A research endeavor in Networked Narratives is an invitation to curate and document early examples of New Media Art from a book no longer readily available, except for its examples in the Internet Wayback Machine. Cool. Work done to document the art will eventually end up in this Tumblr site.
Students from different NetNarr classes and the open web are invited to join in. Scroll down through this post, about midway, and you will find instructions. From that same NetNarr call to help document early New Media Art:
For an appreciation of current digital art we will explore these foundational examples of digital, networked art. They represent a time of wild experimentation, new technologies, but also to see what could be done with much slower and less sophisticated internet. But also, we will examine the issues of how well digital art holds up over time, especially when many were created with technologies not currently available, or have themselves vanished. It also opens the door to question the ephemeral nature of digital art.
Here is mine, which looks at an example of early cultural jamming with technology and media and art:
- Title of Art Work: ToyWar
- Artist name(s): ®TMark
- When it was published on the web: October 5, 2013
- Technologies used: Website design
- Current URL (if still available online): Not available
- Link to Wikibook page (in Wayback Machine): https://web.archive.org/web/20131005190945/https://wiki.brown.edu/confluence/display/MarkTribe/RTMark (or specifically, for ToyWar: https://web.archive.org/web/20131005021204/http://toywar.etoy.com/)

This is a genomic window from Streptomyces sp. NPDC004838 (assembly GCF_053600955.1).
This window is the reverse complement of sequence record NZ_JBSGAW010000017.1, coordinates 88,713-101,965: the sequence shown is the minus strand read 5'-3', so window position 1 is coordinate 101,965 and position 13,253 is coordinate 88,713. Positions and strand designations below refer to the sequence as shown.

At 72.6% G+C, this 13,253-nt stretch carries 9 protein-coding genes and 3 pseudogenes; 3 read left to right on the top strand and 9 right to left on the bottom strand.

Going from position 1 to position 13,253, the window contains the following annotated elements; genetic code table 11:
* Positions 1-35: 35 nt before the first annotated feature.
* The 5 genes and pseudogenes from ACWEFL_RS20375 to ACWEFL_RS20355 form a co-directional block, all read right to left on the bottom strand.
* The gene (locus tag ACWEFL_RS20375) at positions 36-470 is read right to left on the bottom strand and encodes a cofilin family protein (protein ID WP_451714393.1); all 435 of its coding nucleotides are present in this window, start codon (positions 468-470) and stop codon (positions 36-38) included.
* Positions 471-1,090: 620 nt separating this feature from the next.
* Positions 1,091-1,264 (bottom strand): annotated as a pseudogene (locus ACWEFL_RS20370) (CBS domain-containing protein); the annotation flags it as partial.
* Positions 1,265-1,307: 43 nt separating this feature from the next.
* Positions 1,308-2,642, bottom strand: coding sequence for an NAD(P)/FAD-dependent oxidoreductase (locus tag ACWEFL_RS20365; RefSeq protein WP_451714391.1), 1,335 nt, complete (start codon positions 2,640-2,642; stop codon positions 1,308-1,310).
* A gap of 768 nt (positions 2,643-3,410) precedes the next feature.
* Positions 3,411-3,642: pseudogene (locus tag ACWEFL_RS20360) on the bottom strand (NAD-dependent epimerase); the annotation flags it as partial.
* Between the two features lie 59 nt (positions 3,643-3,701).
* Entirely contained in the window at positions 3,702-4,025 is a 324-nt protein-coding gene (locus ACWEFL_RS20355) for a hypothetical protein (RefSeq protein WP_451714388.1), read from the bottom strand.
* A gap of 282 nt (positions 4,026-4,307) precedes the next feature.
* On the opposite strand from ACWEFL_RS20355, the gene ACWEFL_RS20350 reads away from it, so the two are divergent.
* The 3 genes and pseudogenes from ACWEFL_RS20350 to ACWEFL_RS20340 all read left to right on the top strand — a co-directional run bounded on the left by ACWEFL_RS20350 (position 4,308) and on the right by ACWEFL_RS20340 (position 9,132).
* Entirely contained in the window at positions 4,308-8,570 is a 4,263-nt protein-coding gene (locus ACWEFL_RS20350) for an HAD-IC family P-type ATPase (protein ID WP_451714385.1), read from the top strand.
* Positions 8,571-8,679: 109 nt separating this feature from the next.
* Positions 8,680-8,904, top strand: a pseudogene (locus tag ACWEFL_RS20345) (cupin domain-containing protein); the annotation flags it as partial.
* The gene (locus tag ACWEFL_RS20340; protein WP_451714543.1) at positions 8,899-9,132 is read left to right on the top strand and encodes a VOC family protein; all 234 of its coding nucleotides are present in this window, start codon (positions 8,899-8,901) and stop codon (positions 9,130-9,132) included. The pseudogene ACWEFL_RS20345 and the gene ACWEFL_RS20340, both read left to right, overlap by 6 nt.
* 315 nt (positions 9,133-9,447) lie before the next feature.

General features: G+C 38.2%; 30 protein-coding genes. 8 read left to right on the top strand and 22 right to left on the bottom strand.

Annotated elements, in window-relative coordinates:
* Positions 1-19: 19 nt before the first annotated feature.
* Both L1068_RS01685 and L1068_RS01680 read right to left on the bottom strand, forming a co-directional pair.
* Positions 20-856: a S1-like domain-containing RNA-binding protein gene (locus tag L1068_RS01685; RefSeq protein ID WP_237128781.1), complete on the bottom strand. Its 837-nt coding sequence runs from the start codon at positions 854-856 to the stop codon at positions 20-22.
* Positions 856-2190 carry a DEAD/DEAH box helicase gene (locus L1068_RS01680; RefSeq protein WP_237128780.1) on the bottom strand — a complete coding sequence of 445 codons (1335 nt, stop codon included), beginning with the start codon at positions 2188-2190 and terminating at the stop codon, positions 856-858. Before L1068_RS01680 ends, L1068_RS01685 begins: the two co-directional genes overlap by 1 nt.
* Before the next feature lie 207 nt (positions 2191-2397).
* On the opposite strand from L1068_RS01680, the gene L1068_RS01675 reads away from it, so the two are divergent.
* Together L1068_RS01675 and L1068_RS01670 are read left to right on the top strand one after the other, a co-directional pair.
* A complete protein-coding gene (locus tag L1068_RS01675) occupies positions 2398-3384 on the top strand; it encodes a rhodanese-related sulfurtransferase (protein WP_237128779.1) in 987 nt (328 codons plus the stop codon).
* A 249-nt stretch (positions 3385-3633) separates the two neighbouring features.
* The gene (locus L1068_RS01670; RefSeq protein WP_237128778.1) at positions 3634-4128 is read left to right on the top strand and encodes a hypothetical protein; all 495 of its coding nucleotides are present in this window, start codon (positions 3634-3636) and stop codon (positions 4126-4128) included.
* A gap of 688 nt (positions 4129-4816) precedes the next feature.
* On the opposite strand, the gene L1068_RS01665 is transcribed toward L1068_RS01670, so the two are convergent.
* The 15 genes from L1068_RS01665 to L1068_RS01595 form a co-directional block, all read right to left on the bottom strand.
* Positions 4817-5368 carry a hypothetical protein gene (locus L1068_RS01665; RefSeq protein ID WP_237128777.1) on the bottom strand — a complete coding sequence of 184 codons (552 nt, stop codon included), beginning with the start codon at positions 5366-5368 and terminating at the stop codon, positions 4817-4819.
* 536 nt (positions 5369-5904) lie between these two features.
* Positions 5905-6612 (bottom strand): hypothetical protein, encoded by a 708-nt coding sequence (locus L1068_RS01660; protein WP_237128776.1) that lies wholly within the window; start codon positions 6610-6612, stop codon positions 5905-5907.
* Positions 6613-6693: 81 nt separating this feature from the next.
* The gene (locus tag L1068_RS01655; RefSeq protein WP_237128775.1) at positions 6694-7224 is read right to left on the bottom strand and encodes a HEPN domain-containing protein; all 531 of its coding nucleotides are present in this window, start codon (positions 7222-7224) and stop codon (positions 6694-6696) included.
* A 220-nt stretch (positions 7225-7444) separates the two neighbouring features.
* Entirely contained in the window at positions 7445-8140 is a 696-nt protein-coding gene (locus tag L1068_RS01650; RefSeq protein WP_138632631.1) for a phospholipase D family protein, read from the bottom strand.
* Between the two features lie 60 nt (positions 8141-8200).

- A brief summary of the piece, not just copied from the book (quotes are okay, but write your own analysis of the piece): The ®TMark (or art mark) was a network of anti-corporate parody and satirical artists, designed to poke holes in the nature of the emerging Internet and information networks through what is known as “cultural jamming.” It’s first venture was known as the Barbie Liberation Organization and it later was the target of a legal battle from the musician, Beck, for its appropriation of his music. ®TMark often asked for ideas from its audience, and supported and even funded the development of such art. Its work had a significant anti-corporation nature to it that rattled the business world. The ToyWar effort is a good example, as it used biting satire in a real-life legal battle that unfolded in the courts over the use of the name “etoy,” with an actual toy company fighting a small artistic collective over the name and the web domain name. ®TMark’s project zeroed in on the way the business world takes ownership of names through legal battles and intimidation, and this cultural jamming project is reflective of an era when corporations began gobbling up URL and domain names. The®TMark group seemed to have developed extensive “war documentation” of the battle between a small company and the larger corporation, turning the financial and legal battle into a form of public art and protest, including the development of a “game” in which ®TMark members took part in Denial of Service attacks at the corporate website in a form of virtual “sit ins” and other new media protests.
- Screenshots that represent the work
- Information on where the artist is now: It seems as if the ®TMark may have fallen apart or merged into other anarchic collectives. Online searching reveals little information about the project and the collective’s website link seems to have been taken over by some Japanese contraception company marketing the “after pill.” Joke? Not? Subversive Art? I don’t really know.
Interesting stuff …
Peace (in the documentation),